Alex Berardinelli is tops in Tigers goals with five, including two shorthanded, and Westin Michaud has scored four times and added three assists.

Grant Cruikshank (2-4-6), Mason Bergh (0-5-5) and Chris Wilkie (3-2-5) round out Colorado College’s scoring leaders, although Wilkie has missed the last four games.

Freshman Bryan Yoon leads the team in defenseman points with five, including one goal, and Kristian Blumenschein has four assists.

Andrew Farny, Ben Israel, Zach Berzolla and Alex Pernitsky have been the other regulars on the blueline.

Alex Leclerc has logged nine games in net and will likely start both games this weekend. He has a 2.62 goals-against average and .916 save percentage.

Amazingly, the Tigers have had 51 power play chances compared to 29 for their opponents and have scored 10 times on the man advantage as well as three shorthanded goals.

But Colorado College is just 72.4 percent on the penalty kill and has surrendered a pair of shorties.

Miami’s Gordie Green (photo by Cathy Lachmann/BoB).

Gordie Green has led the RedHawks by tallying 10 points in his last seven games, including five goals, and Josh Melnick has notched nine points in six games. Casey Gilling is 1-4-5 in his last five.

Miami is 7-for-26 (.269) on the power play the last seven games.

Two trends MU would like to reverse: The RedHawks have been outshot by an average of 14 SOG the last three games and have given up five third-period goals in that span.

Major costly as UNO rallies past Miami

A major penalty was a key reason Miami’s four-game winning streak ended on Saturday.

The No. 20 RedHawks led by two goals early but lost, 6-3 to Nebraska-Omaha in the series finale at Baxter Arena, partly due to three power play goals scored during a Mavericks five-minute man advantage.

Miami’s Josh Melnick (photo by Cathy Lachmann/BoB).

Miami went up, 2-0 in the first period but allowed a Mavericks goal with 61 seconds left in the opening frame.

RedHawks captain Josh Melnick was given a major and game misconduct for spearing midway through the second period and UNO scored three times on the ensuing power play to give the team a lead which it would not relinquish.

It was the first win of the season for the Mavericks and the most goals against for the RedHawks in 2018-19.

RECAP: Miami (7-3) took the lead on a 5-on-3 when Melnick slid a lateral pass across the top of the faceoff circles, and Grant Hutton one-timed a rip past goalie Evan Weninger.

With one UNO (1-6-1) skater back, Hutton had a shot blocked, but the puck trickled to Phil Knies in the right faceoff circle, and he whipped one just under the crossbar to make it 2-0 a minute later.

But Taylor Ward batted home a bad-angle shot off a rebound from a point-blank Mason Morelli chance with 61 seconds left in the opening frame.

Melnick’s penalty put Miami down two men, and UNO’s Fredrik Olofsson roofed one from the right faceoff dot to tie it.

Kevin Conley scored from nearly the same spot on a partly-deflected pass 96 seconds later, giving the Mavericks their first lead of the weekend, 3-2.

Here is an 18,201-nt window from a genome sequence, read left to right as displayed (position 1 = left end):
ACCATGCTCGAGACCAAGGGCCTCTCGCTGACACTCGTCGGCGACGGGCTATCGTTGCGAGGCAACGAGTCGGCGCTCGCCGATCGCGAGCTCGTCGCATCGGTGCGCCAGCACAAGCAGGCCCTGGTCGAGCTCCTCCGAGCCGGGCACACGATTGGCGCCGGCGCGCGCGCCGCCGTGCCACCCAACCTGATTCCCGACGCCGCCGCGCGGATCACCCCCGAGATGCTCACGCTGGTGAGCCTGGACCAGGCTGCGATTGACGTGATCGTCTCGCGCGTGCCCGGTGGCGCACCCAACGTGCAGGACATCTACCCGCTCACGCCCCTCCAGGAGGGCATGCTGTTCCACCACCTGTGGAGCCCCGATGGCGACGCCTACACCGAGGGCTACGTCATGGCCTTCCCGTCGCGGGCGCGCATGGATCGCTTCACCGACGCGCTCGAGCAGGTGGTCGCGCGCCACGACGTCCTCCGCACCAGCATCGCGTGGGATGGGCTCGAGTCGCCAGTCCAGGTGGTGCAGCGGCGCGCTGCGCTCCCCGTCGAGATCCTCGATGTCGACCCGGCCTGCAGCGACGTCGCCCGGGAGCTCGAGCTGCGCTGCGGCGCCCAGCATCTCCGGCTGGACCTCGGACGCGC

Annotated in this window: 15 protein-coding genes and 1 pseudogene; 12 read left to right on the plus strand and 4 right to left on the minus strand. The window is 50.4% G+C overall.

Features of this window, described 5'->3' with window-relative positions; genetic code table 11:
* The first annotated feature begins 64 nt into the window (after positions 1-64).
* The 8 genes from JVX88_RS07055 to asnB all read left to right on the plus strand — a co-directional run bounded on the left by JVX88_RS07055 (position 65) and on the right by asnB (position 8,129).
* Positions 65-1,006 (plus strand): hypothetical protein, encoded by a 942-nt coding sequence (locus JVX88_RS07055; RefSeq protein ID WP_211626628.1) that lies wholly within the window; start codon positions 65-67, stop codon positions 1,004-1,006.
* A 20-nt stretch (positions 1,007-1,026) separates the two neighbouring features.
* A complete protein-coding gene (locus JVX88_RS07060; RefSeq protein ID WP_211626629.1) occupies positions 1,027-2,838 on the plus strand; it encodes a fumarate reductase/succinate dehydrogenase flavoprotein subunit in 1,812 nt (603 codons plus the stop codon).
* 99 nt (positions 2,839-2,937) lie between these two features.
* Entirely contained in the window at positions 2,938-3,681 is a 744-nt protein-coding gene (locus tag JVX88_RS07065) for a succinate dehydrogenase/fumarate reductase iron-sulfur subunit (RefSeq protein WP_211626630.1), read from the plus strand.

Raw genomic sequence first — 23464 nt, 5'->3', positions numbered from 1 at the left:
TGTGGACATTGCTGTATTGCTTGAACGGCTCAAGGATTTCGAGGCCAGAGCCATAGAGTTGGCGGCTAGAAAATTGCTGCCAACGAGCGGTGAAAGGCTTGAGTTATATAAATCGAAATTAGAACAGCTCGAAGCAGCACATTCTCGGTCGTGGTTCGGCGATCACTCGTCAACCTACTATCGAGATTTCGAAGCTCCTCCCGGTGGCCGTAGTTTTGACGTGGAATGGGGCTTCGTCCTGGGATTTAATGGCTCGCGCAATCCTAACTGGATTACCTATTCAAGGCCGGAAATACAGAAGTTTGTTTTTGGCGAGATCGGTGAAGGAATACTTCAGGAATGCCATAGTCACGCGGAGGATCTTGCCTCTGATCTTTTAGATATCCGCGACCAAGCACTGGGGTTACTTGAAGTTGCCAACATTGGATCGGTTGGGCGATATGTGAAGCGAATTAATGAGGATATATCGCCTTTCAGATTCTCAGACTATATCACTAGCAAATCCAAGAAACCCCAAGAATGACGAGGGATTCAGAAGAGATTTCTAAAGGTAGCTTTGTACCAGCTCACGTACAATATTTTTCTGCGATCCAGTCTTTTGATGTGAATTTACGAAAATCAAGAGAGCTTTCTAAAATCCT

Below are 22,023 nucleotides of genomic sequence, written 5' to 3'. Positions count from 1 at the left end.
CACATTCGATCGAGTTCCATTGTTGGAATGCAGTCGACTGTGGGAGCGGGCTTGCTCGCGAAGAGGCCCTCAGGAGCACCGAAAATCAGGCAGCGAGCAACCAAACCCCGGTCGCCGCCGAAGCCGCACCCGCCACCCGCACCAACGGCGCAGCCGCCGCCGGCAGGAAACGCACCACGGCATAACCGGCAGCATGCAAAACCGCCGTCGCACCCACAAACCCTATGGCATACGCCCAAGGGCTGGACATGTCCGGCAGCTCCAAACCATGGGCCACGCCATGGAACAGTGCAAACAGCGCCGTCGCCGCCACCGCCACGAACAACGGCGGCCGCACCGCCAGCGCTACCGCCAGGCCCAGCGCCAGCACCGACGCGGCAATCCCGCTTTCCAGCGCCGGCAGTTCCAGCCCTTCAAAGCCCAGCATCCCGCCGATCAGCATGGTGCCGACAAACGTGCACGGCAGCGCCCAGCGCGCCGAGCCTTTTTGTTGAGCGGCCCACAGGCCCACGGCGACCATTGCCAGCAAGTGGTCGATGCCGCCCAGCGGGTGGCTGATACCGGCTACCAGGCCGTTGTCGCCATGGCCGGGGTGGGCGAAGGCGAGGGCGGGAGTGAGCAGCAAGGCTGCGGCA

Another 1:57 passed before Chayse Primeau one-timed a backdoor pass from Conley at the side of the cage, giving UNO a two-goal lead.

Miami cut its deficit to one when Gordie Green knocked home a long rebound from the inside edge of the faceoff circle less than two minutes into the final stanza.

But UNO’s Tristan Keck extended his team’s lead to two late in the third period, and Morelli netted his second of the night when he poked home a centering feed from behind the net.

Miami’s Gordie Green (photo by Cathy Lachmann/BoB).

STATS: Green scored for the fourth straight game and extended his points streak to five games.

He has five goals and five assists during his hot streak.

— Melnick has a four-game points streak (2-6-8), and Hutton and Jonathan Gruden both picked up points for the third straight contest.

— After a slow start on the power play, Miami has scored on the man advantage five straight games, going 6-for-19 in that span.

THOUGHTS: The elephant on the ice in this game is the Melnick penalty. The ensuing power play was obviously critical.

There was no replay on the UNO feed on NCHC.tv, so here’s what I think after going reviewing that segment of the game on the site:

— It appears Melnick rammed his stick between the legs of an UNO skater after the two battled for the puck along the boards for an extended time.

— The case could be made that said skater interfered with Melnick as he attempted to vacate the area.

— The NCAA is tightening up in certain areas, and while I’ve certainly witnessed way worse hits in recent years that have not been called, college hockey is now replaying nefarious incidents and is obviously not afraid to dish out majors.

— All that said, a minor was certainly warranted. Considering what we’ve seen called majors the first four weekends, it’s not out of line that Melnick received a major.

The upgrade was extremely costly to Miami, as the Mavericks scored twice in the final three power play minutes that wouldn’t have happened had the call been a minor. Those three goals flipped a 2-1 Miami lead to a 4-2 UNO advantage.

— The Mavericks had already tilted the ice in their direction heading into their scoring barrage, having trimmed the RedHawks’ lead to one after Miami jumped out to a 2-0 lead, and the penalty provided UNO the fuel to seize control of the game.

Miami’s Andrew Sinard (photo by Cathy Lachmann/BoB).

LINEUP CHANGES: Forwards Zach LaValle and Carter Johnson did not dress.